In the writing communities I’m part of, the discussion about The Rules of Writing, keeps popping up at irregular intervals. The general consensus at the moment seems to be that there aren’t really any rules, but that there are plenty of advice of varying quality.
The way I see it part of the issue with a lot of these pieces of writing advice is that they’re summed up in short catchy phrases that cut out a lot of the nuance.
The most common example of this is probably Show, Don’t Tell. It’s not a bad piece of advice as such, but there’s a lot more to it than what’s said in these three word. For starters, it doesn’t tell you why you shouldn’t tell, and it doesn’t explain what’s meant by show (or tell).
That isn’t something I will go into any detail about today. It’s just an example to illustrate the problem with The Rules of Writing.
I’m bringing this up because I want to do a series of post with my own take on some of the more common writing rules. It stems from something I’ve done on instagram for a few weeks, where I post pictures with a few words on writing written upon them
Again, these are short sentences, just like what I said was part of the problem. What I’m trying to do is phrase my advice in such a way that it requires the reader to stop and think about it.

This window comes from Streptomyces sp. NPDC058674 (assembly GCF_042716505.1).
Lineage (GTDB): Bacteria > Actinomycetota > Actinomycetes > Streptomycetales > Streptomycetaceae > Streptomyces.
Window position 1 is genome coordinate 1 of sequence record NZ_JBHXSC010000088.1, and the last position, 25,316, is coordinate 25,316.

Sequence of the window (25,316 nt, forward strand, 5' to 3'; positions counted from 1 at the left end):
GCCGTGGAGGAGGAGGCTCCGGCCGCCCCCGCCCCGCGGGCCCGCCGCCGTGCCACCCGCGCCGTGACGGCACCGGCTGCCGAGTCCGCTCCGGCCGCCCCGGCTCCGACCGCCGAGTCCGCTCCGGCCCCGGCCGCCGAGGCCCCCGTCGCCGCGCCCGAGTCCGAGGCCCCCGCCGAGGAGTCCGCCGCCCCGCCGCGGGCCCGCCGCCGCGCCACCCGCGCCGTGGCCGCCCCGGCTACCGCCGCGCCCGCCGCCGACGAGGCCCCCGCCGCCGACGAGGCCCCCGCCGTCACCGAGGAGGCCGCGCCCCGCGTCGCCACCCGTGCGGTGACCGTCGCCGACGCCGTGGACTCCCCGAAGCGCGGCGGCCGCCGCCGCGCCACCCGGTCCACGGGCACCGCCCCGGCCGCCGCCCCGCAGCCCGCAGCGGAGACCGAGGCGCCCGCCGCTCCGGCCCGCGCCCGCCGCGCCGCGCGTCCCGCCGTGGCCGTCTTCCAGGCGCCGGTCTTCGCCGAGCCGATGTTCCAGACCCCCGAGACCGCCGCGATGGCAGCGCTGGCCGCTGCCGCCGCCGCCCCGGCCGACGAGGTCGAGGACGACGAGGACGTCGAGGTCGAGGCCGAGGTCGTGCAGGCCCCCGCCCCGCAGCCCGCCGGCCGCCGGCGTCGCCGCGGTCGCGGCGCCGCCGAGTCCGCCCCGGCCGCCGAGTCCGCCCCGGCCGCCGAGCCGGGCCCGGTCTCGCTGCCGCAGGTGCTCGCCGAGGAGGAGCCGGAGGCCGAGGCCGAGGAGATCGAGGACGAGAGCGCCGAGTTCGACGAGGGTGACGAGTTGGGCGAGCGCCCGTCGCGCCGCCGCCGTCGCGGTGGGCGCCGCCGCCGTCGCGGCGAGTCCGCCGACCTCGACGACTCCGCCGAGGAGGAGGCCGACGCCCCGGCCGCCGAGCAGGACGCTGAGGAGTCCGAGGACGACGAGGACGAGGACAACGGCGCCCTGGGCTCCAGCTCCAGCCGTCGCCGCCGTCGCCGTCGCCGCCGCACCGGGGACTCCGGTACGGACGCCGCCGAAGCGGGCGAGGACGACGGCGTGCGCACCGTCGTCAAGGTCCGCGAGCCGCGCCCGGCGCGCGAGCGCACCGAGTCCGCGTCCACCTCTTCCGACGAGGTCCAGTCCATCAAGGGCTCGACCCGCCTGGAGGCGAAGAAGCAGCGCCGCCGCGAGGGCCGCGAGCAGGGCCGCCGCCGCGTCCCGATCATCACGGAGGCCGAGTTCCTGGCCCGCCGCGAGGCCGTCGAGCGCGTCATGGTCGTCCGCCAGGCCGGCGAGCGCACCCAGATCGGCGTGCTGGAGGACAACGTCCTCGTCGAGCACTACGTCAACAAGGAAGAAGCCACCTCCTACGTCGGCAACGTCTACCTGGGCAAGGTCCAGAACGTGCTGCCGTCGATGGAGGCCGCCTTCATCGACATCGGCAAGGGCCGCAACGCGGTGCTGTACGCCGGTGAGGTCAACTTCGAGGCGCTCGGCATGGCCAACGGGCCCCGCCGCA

The pictures are nice (even if it’s me saying so myself), but instagram doesn’t really leave much room for elaboration, and I often find I’m fond of elaborating. To this end I’ll begin sharing my advice-images here on the blog as well.
I’ve decided on the title Canned Wisdom for this series, because in a way that’s what it is. Each image is a can that holds a little bit of wisdom. It’s small and easy to grab hold of, but it’s also a can of worms in that once you’ve opened it, it’s hard to put all of the contents back inside.
To start with, here’s a piece of rather generic advice. It’s not related specifically to writing, and it really isn’t particularly complicated – at least not in the way I just described above. It’s an example of what I’m doing though:
When I first posted this, I made sure to point out that this advice is to be taken in the context of impostor syndrome, which is something I was reflecting on a lot at the time.
This is for those of us who want to make things, and who can make things, but who worry that we’re not doing it right or aren’t good enough, or that others will think we believe we’re better than them.
In short, it’s for those of use who worry and overthink, and who let that worry be an obstacle we struggle to overcome.
There is also a certain symbolism in putting this text on top of a picture of a cup of fancy coffee, but that’s a different topic of discussion.